warning Hi, we've moved to USCANNENBERGMEDIA.COM. Visit us there!

Neon Tommy - Annenberg digital news

9/11 Museum To Charge Mandatory Entrance Fee

Vicki Chen |
May 4, 2013 | 3:00 p.m. PDT

Executive Producer

The National September 11th Memorial and Museum in lower Manhattan at the site of the September 11, 2001 terrorist attacks has become one of New York City's most popular attractions.

When the underground museum opens in April 2014, visitors will have to pay a mandatory entrance fee.

The outdoor memorial is free to visitors and funded by donations. Museum officials say they need more revenue than donations can offer to run the underground museum. (khaosproductions/Flickr)
The outdoor memorial is free to visitors and funded by donations. Museum officials say they need more revenue than donations can offer to run the underground museum. (khaosproductions/Flickr)

The Board of Directors for the 9/11 Memorial & Museum voted to instate the fee, sparking anger among victims' family members.

READ MORE: One World Trade Center Gets Spire

The board did not decide on a specific amount, but a spokesman for the museum told the New York Daily News the expected range will be $20-$25.

“We’re still in the process of considering how much, but it will be in the range of $20 to $25,” museum spokesman Anthony Guido said Friday. “It will be a set fee.”

Jim Riches, whose son died in the attacks, told NY1 he is outraged.

"It's become a real commercial enterprise and it looks like that," Riches said. "We think it's disgusting and revolting. If they had a suggested donation I think all Americans would be very patriotic."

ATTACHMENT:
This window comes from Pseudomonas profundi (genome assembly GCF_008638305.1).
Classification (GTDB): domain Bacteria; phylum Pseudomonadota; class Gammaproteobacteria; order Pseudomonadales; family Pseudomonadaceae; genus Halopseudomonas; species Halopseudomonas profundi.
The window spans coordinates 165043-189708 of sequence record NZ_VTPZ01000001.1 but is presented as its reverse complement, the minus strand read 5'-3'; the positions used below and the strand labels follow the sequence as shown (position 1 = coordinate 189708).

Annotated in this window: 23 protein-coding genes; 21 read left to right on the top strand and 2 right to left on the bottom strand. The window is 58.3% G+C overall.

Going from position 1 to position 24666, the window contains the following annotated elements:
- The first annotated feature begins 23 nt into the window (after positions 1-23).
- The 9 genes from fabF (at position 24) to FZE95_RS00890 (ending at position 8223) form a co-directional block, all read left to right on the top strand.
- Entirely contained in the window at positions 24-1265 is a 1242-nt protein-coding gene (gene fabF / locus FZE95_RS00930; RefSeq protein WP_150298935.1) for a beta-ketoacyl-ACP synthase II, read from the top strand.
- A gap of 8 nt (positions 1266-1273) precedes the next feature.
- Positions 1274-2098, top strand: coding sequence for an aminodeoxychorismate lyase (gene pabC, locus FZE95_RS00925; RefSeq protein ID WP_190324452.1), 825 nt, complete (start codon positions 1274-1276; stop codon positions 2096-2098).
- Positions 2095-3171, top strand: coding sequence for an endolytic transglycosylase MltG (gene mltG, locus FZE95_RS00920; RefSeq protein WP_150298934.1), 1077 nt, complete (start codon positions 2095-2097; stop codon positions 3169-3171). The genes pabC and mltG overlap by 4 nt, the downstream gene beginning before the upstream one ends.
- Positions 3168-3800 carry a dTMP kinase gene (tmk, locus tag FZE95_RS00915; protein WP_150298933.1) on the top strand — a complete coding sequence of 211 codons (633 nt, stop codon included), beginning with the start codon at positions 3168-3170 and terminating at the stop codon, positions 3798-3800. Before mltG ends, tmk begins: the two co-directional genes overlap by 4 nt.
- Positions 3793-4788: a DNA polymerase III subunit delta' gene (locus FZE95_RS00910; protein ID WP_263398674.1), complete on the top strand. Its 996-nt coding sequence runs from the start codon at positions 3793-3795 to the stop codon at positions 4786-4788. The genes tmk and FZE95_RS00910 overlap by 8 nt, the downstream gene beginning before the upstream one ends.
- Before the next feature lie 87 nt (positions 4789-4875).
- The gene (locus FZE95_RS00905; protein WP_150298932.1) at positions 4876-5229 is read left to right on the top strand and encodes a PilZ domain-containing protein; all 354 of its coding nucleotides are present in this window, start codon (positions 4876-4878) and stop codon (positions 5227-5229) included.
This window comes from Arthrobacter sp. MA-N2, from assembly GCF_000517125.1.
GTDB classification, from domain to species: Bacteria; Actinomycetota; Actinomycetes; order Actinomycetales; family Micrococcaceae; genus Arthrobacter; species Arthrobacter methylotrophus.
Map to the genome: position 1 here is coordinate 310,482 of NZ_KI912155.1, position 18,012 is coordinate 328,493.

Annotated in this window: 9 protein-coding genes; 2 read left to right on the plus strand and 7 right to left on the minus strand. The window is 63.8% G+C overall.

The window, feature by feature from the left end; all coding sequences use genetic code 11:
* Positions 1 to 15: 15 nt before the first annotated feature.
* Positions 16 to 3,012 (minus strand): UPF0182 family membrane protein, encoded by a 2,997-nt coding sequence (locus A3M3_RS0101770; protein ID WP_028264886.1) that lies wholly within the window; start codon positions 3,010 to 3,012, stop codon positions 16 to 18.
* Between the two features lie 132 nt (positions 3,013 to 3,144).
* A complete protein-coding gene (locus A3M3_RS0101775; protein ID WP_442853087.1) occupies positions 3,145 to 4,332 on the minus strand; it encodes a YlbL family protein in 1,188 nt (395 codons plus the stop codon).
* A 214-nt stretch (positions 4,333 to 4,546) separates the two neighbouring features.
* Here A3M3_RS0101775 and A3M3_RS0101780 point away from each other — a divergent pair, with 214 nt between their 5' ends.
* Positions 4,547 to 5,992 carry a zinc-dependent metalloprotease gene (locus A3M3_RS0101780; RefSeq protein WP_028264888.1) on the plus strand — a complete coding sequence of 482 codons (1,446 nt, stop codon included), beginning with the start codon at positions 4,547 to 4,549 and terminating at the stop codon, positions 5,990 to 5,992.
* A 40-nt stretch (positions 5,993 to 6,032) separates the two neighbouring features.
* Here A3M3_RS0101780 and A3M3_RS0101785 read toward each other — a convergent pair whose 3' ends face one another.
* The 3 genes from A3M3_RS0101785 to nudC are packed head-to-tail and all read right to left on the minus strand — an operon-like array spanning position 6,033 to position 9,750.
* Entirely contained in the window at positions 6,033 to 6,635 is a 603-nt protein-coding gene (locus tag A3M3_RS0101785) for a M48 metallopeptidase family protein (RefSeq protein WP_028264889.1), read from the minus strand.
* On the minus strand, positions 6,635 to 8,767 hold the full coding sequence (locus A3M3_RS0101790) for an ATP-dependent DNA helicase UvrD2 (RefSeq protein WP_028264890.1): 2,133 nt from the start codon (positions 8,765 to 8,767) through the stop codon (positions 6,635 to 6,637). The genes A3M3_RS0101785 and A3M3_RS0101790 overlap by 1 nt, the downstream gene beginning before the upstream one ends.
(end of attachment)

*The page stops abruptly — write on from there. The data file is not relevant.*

READ MORE: Airplane Landing Gear From 9/11 Attacks Found In New York

The outdoor portion of the memorial, featuring two inverted fountains at the site of the former World Trade Center towers, has been and will continue to be open to visitors for free. However, there is a $2 service fee for online reservations.

New Jersey firefighter Steve Parker told NY1 there should be an exception for those who lost loved ones on 9/11.

"Maybe give out an annual pass or something to those who actually lost family members and they can actually get in free of charge," Parker said.

The museum and memorial are run by a non-profit organization and funded through donations.

In a statement to NY1, the museum said, "As a nonprofit organization that relies on the support of the public, not city, state or federal funding for our operations, we are exploring an admission fee in line with other comparable institutions."

The museum will feature a memorial wall where visitors can see photos of and learn about each person who died on 9/11. It will also house artifacts from Ground Zero, including damaged emergency response vehicles and a section of the 350-foot antenna that was once atop of the north tower of the World Trade Center.

The Los Angeles Times reports when the museum opens in April 2014, it is expected to draw 2.5 million visitors annually.

RELATED CONTENT

ABC News Video: September 11 Memorial Opens in N.Y.

Reach Executive Producer Vicki Chen here; follow her on Twitter here.



 

Buzz

Craig Gillespie directed this true story about "the most daring rescue mission in the history of the U.S. Coast Guard.”

Watch USC Annenberg Media's live State of the Union recap and analysis here.